IFPI Belgium is suing Belgian Internet service provider and telecoms operator Telenet for hosting file-sharing links on its Web newsgroups.
BRUSSELS--IFPI Belgium is suing Belgian Internet service provider and telecoms operator Telenet for hosting file-sharing links on its Web newsgroups.
The group has asked a Brussels court to close many of the newsgroups, and will seek millions of euros in damages over lost revenue from songs illegally made available by the server.
London-based IFPI general counsel Allen Dixon says the bulk of the files attached to the newsgroups were MP3 music files.
"This is primary copyright infringement. They are copying files and making them available," Dixon says."IFPI has asked Telenet to take down these newsgroups, but they have refused."
Dixon says this was distinct from the music industry's attempts to shut down file-sharing networks like Kazaa and Morpheus as the newsgroups contain e-mails with files rather than just files.
"They are storing files on their own servers," he says. "And they don't sit there for a nanosecond. They are there for days, weeks and months."
He added that this was not part of an international campaign, but was targeted at just newsgroups. "They could just take them off with a couple of clicks of a mouse," he says.
At the end of January, Telenet had 417,000 broadband customers, and 258,000 telephony customers. According to press reports, U.S. cable operator Liberty Media is close to acquiring a majority stake in Telenet.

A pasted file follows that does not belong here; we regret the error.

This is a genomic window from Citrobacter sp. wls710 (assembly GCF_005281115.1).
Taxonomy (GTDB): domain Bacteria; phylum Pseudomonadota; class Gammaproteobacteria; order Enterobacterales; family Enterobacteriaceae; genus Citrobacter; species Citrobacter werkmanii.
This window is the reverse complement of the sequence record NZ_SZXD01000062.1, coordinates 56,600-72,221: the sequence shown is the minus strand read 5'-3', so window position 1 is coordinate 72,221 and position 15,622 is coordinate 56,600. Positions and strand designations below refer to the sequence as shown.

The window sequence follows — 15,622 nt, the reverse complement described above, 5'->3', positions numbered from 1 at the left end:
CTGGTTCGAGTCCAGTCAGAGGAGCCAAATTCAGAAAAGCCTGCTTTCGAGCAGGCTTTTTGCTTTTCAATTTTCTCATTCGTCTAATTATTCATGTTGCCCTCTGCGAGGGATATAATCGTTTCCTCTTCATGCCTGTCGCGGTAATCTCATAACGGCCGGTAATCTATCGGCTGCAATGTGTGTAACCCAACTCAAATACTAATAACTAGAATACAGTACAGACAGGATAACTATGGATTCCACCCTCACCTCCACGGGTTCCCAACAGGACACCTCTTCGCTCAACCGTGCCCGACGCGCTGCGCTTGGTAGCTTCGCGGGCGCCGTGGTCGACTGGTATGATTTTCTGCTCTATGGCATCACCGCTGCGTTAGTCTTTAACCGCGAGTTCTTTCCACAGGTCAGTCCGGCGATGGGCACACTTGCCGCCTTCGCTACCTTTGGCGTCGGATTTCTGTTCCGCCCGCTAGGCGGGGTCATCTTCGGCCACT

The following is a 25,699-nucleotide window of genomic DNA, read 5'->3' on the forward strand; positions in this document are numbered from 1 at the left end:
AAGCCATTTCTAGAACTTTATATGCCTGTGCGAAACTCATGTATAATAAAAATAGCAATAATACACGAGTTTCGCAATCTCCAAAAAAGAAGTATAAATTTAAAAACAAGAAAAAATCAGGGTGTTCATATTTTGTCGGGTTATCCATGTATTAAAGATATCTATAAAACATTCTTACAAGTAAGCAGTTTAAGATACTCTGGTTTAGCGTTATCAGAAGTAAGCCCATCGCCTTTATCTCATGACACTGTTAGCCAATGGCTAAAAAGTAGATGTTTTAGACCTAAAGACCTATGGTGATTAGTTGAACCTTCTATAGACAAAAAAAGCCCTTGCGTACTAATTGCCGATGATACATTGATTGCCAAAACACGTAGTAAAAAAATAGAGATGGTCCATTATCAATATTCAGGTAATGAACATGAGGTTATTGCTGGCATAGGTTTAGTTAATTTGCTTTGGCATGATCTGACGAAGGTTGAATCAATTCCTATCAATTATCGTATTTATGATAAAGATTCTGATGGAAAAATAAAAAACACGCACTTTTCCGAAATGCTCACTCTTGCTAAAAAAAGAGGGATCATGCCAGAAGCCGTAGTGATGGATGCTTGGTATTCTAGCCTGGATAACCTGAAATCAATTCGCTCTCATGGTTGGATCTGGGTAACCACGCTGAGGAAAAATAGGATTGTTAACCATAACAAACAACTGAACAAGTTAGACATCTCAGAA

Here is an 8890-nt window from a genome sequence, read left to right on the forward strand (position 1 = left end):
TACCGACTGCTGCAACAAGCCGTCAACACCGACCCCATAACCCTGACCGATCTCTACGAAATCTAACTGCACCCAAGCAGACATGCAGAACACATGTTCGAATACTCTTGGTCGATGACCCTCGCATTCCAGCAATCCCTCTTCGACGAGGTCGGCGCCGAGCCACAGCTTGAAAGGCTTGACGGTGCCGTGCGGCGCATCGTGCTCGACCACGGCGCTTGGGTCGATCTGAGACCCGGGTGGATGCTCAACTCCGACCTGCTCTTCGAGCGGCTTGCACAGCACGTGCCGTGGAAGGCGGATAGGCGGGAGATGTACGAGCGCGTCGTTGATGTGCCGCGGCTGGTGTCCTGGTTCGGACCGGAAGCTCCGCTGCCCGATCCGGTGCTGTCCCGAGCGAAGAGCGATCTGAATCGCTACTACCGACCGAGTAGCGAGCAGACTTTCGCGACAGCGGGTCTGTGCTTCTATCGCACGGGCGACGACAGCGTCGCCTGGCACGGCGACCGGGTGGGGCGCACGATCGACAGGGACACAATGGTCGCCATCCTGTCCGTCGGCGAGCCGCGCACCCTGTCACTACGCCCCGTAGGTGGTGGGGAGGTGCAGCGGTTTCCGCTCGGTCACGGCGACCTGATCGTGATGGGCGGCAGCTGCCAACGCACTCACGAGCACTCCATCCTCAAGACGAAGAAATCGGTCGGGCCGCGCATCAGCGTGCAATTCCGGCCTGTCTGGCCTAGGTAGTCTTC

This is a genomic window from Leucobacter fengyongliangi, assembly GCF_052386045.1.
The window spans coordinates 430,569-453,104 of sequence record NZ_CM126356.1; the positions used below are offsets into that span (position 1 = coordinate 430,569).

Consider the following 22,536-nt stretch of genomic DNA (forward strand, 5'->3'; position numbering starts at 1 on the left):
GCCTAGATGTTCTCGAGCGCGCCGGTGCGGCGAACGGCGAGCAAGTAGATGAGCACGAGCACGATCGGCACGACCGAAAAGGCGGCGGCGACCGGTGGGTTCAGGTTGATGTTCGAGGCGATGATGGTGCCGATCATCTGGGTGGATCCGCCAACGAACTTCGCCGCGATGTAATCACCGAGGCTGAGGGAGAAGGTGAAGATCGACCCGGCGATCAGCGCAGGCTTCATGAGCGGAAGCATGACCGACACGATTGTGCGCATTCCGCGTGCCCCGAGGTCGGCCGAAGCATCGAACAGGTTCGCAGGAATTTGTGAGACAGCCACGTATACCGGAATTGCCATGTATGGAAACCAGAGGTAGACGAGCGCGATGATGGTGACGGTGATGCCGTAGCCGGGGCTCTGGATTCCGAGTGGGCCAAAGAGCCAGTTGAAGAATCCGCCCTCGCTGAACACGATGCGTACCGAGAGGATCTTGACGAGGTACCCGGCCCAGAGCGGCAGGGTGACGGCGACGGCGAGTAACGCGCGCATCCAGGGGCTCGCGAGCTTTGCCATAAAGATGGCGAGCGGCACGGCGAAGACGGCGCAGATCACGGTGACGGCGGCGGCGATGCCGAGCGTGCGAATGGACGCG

IFPI Belgium director Marcel Heymans says that after nine months of negotiations, during which Telenet initially indicated it would cooperate and remove the newsgroups, the ISP claimed it was a mere conduit, and was not liable.
"It is incomprehensible in my mind why they simply cannot shut them down," Heymans says. "We don't want to close all the newsgroups. Out of thousands of newsgroups, about 300 distribute illegal files."
The court is expected to reach a decision next month.
The move comes just two months after four of five majors were sued by Belgian consumer group Test-Achats/Test Aankoop for installing anti-piracy mechanisms in CDs that prevent them being played on car stereos and computers.
The group said that EMI, Universal Music, Sony and BMG Music acted illegally in their efforts to prevent consumers from making private copies of CDs, since this is specifically authorized under Belgian law.